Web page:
Excerpt

The Office of Diversity and Inclusion Faculty Fellows is a pilot program at the University of Denver. During a two-year period, Faculty Fellows are the platform and driver for innovation and transformation for an inclusive environment for students, staff and faculties at unit level. The Faculty Fellows, in collaboration with the Office of Diversity and Inclusion and the University of Denver provide support in five areas ranging from historically underrepresented faculty to advocacy and communication of diversity and inclusion within the academic sphere and beyond the university.

General Information

Website

Case Study Provider

ECHO

Name of the institution

University of Denver

Responsible person

Frank Tuitt

Contact details

frank.tuitt@du.edu

Other links to online materials

Geographical area applied

Denver, Colorado, United States

Place of origin

Denver

Timeline of the project

1 april 2018 - 1 april 2020

Kind of organization in which the initiative takes place

Research University

Narrative, origins and objectives of the initiative

What kind of project is this? Please give a short description (summary) of it.

ODI Faculty Fellows is a pilot program of the Office of Diversity and Inclusion (ODI) at the University of Denver (DU). The initiative provides a framework for faculty staff to improve the sense of belonging and campus climate at the University of Denver. Data from student and staff assessment showed that a sense of belonging and campus climate were mostly perceived at unit level, e.g. the department someone works in specific majors/faculties of students.

To improve a campus-wide sense of belonging of students and staff at DU, ODI Faculty Fellows seeks out to embed unit specific faculty positions at local level. These Faculty Fellows are nominated in collaboration with deans of academic units and the ODI for a two-year funded position. During this time, Faculty Fellows are the platform for innovation and transformation for a more inclusive environment at unit local level. Together with other fellows, ODI, and the DU the Faculty Fellows provide vital support in five areas:

  • Historically underrepresented faculty support
  • Inclusive curriculum and pedagogy support
  • Faculty search support Unit level strategic planning towards Inclusive Excellence
  • Strategic planning efforts around Inclusive Excellence
  • Advocacy and communication efforts surrounding diversity and inclusion within their academic unit and beyond

Please tell us why, in general, this project is considered a successful one?

Faculty Fellows has ownership to accomplish the goals they incorporated in their strategic plan. The aim of the Office of Diversity and Inclusion Faculty Fellow program is to improve the campus climate and sense of belonging for students and faculty at the University of Denver. During the selection process, Faculty Fellow candidates have to write a 2-year strategic plan for their activities and map the outcomes they wish to accomplish. This way the ODI is able to assess the strategic priorities of Faculty Fellows, how to support them and how to measure progress. This led up to various projects and initiatives being organized and completed to engage students and faculty members about diversity and inclusion.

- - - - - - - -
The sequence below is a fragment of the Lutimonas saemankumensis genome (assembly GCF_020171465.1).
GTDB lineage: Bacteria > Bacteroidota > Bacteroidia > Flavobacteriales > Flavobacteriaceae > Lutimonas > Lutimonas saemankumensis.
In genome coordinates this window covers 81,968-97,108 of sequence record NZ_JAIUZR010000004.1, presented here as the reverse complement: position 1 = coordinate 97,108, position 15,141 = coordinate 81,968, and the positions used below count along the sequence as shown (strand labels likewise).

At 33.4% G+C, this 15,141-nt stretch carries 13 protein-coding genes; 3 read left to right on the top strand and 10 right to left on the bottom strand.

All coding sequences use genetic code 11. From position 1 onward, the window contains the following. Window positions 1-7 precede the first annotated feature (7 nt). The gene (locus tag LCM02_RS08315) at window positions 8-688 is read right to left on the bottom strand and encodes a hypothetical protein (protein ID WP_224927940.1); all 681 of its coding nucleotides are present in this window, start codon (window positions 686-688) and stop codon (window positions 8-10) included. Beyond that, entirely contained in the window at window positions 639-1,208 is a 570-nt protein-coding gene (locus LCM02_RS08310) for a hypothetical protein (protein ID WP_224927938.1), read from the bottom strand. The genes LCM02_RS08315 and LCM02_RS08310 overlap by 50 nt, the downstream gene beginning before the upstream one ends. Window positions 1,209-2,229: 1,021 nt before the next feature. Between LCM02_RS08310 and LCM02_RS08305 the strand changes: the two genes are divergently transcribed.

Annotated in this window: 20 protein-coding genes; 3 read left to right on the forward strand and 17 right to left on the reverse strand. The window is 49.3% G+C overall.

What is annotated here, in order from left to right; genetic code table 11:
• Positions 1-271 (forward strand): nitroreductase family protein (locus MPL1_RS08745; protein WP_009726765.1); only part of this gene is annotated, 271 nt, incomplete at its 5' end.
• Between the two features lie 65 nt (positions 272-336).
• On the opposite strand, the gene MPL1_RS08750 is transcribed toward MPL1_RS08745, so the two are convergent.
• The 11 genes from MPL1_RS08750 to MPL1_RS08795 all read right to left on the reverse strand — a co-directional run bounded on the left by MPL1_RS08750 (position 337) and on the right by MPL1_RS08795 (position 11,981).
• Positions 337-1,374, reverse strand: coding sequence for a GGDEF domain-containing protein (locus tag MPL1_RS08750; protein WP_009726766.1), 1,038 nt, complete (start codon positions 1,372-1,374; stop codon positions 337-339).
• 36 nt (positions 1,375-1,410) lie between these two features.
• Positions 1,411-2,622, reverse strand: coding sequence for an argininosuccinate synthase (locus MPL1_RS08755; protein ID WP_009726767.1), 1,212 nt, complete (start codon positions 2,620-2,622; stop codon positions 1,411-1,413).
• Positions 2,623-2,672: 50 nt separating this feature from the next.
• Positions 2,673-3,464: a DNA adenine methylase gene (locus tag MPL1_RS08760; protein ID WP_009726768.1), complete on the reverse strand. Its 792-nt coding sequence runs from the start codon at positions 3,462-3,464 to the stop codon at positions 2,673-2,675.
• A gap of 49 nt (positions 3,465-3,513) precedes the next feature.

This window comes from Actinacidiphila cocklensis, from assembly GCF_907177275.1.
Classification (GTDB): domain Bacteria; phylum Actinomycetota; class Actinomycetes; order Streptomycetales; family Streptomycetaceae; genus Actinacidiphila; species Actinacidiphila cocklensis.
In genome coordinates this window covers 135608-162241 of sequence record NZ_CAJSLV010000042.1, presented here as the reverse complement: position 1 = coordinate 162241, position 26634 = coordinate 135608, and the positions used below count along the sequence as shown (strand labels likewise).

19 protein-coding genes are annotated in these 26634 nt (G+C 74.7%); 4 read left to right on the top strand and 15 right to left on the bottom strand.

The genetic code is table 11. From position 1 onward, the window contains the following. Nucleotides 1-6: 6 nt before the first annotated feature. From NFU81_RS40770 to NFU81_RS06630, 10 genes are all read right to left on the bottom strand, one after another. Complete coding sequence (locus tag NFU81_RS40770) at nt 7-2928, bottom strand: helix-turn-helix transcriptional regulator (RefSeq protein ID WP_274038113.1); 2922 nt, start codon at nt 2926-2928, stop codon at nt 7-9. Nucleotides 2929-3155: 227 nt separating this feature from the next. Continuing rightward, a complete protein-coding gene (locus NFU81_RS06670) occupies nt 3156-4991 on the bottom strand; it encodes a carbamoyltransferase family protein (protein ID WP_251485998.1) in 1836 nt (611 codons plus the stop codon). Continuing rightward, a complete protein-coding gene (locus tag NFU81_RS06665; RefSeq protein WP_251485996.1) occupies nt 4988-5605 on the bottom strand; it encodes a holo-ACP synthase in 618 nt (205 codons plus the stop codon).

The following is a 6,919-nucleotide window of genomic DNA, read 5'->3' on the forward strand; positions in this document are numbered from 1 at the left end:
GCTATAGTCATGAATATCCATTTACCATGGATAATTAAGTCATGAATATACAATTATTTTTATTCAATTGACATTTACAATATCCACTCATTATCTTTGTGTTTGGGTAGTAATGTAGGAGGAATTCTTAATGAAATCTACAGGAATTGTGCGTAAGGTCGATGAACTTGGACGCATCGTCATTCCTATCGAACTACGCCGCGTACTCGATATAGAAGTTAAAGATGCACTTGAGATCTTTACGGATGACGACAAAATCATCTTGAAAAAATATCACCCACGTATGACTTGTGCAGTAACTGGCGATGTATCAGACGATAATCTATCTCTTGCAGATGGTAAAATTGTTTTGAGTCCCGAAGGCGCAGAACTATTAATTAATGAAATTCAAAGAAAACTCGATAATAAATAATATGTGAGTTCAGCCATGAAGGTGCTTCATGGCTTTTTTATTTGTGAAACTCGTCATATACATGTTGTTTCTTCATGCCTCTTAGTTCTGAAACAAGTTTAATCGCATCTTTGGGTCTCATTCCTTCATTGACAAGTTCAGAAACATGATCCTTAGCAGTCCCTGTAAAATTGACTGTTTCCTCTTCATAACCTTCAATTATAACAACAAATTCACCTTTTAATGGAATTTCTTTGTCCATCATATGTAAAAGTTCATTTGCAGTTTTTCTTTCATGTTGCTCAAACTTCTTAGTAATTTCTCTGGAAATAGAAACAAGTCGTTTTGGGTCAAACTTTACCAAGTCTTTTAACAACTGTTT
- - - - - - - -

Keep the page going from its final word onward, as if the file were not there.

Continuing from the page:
By embedding Faculty Fellows at unit level the ODI, students, and faculty members know who to contact for diversity and inclusion-related topics at a specific unit. Additionally, there is a higher turn up rate among non-engaging students and faculty members when the activities are organized by Faculty Fellows instead of a central office. Finally, by having Faculty Fellows present at unit level, the ODI and/or students are able to communicate with them when incidents occur at specific units. This allows resources and capacity for ODI and the Faculty Fellows to react and strategize accordingly to improve the sense of belonging and campus climate.

And why would you consider it a grass-roots initiative?

Faculty members were already working on a sense of belonging and campus climate at unit level, but this was not accredit or formally recognized by the institution. A couple of faculty members came to the Office of Diversity and Inclusion to formalize the work that they have already been doing so. The structure of ODI Faculty fellows allows organic ideas to emerge from the community, to be then filtered through formal structures in order to become an actual product.

What challenges needed to be solved in this project?

There are three main challenges that the ODI Faculty Fellows hopes to address are:

  • Lack of infrastructure to drive change at the unit level. To address this, the ODI keeps close contact with the Faculty Fellows. In addition, every Faculty Fellow is supported by a unit-based diversity and inclusion committee. Some of these committees were already present and some of them newly formed. By implementing a diversity and inclusion committee, a formal team is tasked to determine the help, needs, priorities and challenges when they emerge from the community.
  • The lack of support and sense of belonging for communities with the most need of support. Some of the activities under ODI Faculty Fellows are specifically targeted at the historically underrepresented and oppressed minority groups. This is done at student, staff and faculty level.
  • Because the Office of Diversity and Inclusion is so decentralized, the planning efforts did not completely translate to the contextual need for every unit. To tackle this issue, the Faculty Fellows and the diversity and inclusion committees are doing long term planning for activities and projects to improve the sense of belonging and unit level institutional change.